Interview: Arsenal historian Iain Cook

The Emirates Stadium
© PA Photos
Sports Mole speaks with Arsenal's historian Iain Cook to discuss the Gunners both past and present.

Quite often a lot of supporters only see the 11 players that take to the pitch for their football club every Saturday afternoon.

However, behind the scenes a large number of people keep the club functioning on a day-to-basis, including historians.

With this in mind, Sports Mole caught up with Arsenal's historian Iain Cook to discuss his association with the Gunners, as well as the club's past and present players.

How did you get this role at Arsenal?
"I've been here a long time. I've worked for the club for around 30 years now. I joined in 1979 and started off in the ticket office and spent about 13 years working in there. They asked me to help make up the museum at the old North Bank and although I thought it was only going to be a one off thing, I thought 'why not?' I then became museum curator. We then started doing stadium tours and that started getting really busy towards the end of our time at Highbury, and again when we came to the new stadium. But the old legs are not quite what they used to be, which means I cannot get around like I used to! As a result I'm much more office-based now as the historian."

So what does your role entail on a daily basis?
"I'm still attached to stadium tours but also deal with plenty of other enquiries, which are quite often pretty obscure. We have people asking about the grandfathers or great grandfathers who may have played for the club to someone who played as a musician at Highbury. We find out some pretty interesting things about people that may have only played once for the club, even if it was for the youth team. On match days I work in the executive box, which is really good."

As an Arsenal supporter you've got pretty much the dream job, haven't you?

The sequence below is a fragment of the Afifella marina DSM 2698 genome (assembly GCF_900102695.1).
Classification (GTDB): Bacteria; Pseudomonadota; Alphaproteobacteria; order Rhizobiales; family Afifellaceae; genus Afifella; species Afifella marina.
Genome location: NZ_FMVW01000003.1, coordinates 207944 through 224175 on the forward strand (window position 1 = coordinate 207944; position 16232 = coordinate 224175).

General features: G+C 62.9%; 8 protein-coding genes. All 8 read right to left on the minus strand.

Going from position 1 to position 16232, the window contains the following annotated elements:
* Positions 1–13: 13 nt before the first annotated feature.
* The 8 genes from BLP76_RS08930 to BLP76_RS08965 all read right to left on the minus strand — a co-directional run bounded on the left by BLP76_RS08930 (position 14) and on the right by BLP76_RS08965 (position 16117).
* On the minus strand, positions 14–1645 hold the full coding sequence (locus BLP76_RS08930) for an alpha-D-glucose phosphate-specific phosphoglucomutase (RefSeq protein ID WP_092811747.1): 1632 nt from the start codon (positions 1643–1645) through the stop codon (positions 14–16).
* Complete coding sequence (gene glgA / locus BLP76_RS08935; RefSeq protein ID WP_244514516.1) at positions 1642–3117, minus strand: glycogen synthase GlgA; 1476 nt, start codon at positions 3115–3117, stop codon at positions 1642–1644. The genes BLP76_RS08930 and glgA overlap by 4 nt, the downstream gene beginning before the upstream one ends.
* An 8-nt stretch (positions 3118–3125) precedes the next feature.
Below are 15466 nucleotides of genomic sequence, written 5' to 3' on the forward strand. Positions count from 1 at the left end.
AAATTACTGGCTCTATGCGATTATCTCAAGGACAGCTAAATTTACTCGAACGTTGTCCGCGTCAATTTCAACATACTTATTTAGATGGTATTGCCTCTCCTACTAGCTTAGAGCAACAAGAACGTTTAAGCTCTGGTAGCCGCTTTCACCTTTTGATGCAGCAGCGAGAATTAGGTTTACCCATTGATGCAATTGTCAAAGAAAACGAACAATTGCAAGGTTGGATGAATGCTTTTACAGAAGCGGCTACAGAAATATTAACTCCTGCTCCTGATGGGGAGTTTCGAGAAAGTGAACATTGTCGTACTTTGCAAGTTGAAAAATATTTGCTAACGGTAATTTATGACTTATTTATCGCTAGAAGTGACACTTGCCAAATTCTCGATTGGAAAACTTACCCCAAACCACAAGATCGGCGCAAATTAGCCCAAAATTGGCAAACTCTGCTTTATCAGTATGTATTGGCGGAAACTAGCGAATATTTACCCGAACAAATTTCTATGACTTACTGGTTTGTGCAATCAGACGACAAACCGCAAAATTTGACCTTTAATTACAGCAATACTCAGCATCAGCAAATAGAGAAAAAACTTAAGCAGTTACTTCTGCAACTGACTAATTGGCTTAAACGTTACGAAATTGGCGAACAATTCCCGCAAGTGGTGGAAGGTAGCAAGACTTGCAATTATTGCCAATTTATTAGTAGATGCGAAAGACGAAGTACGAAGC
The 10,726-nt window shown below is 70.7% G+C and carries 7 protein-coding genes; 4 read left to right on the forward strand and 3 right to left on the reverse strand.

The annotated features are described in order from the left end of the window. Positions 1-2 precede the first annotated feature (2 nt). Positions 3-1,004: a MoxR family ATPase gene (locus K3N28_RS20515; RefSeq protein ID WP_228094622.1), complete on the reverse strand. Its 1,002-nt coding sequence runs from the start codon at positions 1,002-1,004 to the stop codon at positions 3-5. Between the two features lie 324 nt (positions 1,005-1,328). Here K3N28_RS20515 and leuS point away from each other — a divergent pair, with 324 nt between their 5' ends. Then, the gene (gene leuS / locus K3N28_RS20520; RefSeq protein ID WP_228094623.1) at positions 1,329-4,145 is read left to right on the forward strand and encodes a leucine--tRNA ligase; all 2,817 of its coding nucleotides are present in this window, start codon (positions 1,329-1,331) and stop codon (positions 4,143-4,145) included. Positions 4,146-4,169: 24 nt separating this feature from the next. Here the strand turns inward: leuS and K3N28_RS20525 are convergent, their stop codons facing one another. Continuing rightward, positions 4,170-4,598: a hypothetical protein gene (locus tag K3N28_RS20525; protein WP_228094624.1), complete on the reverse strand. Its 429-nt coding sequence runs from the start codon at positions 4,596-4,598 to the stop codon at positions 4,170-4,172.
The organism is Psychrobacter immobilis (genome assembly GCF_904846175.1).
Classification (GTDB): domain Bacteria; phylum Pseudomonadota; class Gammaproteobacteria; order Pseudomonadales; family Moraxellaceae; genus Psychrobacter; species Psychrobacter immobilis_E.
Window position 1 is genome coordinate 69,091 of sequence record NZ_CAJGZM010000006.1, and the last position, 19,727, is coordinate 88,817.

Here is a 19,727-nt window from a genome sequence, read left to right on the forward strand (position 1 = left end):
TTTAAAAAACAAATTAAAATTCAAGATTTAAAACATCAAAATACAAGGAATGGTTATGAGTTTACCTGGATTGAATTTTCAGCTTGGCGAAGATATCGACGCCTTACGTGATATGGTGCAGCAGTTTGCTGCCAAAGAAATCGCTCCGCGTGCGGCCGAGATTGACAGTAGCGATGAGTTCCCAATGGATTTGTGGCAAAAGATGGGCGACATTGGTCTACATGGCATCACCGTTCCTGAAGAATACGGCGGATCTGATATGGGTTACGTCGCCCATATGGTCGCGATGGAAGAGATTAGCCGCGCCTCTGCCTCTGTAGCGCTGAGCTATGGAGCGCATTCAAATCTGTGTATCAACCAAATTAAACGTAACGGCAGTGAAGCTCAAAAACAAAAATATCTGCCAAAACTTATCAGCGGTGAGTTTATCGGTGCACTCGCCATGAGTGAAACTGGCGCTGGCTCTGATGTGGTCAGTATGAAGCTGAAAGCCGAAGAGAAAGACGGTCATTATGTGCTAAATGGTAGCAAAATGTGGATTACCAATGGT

"When I was a kid I used to keep records like many do. Now I get paid to do it! So it would be fair to say I have no complaints."

How much contact do you have with the players and manager Arsene Wenger?
"Apart from match days we don't really see them or Arsene Wenger to be honest. They tend to do the majority of their work over at London Colney. That's been like that since the old days because they like to keep the pitch in pristine condition. That's the way football is now. Most clubs have impressive training centres. That's part of the deal with footballers now - they are totally focused on match days, which is only right."

Talking of Wenger, how much credit does he deserve for the way the club is today?
"He designed quite a lot of the dressing room area at the Emirates and had quite a big input at Colney. When he first came to English football he had quite a lot of new ideas, particularly in nutrition and stretching. In those days it wasn't the norm. Quite a few of our elder players from that era probably had two or three years added to their careers as a result of being more supple and eating better. Of course everyone else has now taken that up. Arsene's also always played stylish football and people love watching us play. Obviously he has been incredibly successful as well."

Of course he managed 'The Invincibles'. How was it working for the club at that time?
"It became almost unbelievable. You knew it had to end at some time but it was just one of those amazing things. We did get lucky in a couple of matches and concede a few goals but we had such firepower up the other end that we usually scored three or four. On the few occasions that we were under a bit of pressure, the guys came through incredibly well."

Who has been your favourite player to wear the red shirt of Arsenal?
"When I was a kid it was guy called Malcolm Macdonald. Malcolm was a great goalscorer who was only really with us for three years and was injured for one of those. He was quite a charismatic guy. In my working time here the best player I have seen is Bergkamp. Dennis was from another planet and we were all very lucky to see him. He didn't really score many normal goals. He didn't have the best of times in Italy but we certainly saw the best of him."

Finally, do you think today's side will write a new chapter of history this season by winning the club's first trophy since 2005?
"It's obviously getting more and more difficult to win trophies these days because there are quite a few contenders there now. It used to be us and Manchester United but now there is Chelsea, Manchester City and Tottenham Hotspur. Getting to the top is not easy and staying there is less so. It would be great. Hopefully we'll get close this year. It's all about getting yourself into a position and then advancing on from there. As Chelsea showed in the cups last year, sometimes it is just down to luck. A lot of the time it is all about getting a result when you're not playing well. Manchester United have done it a lot over the years. Certainly we've got the players and management in place. Perhaps we just need that little bit of luck."

You can get behind the scenes at one of Europe's most recognised football clubs with the new interactive Arsenal Stadium Tour. Find out more at www.arsenal.com/tours.

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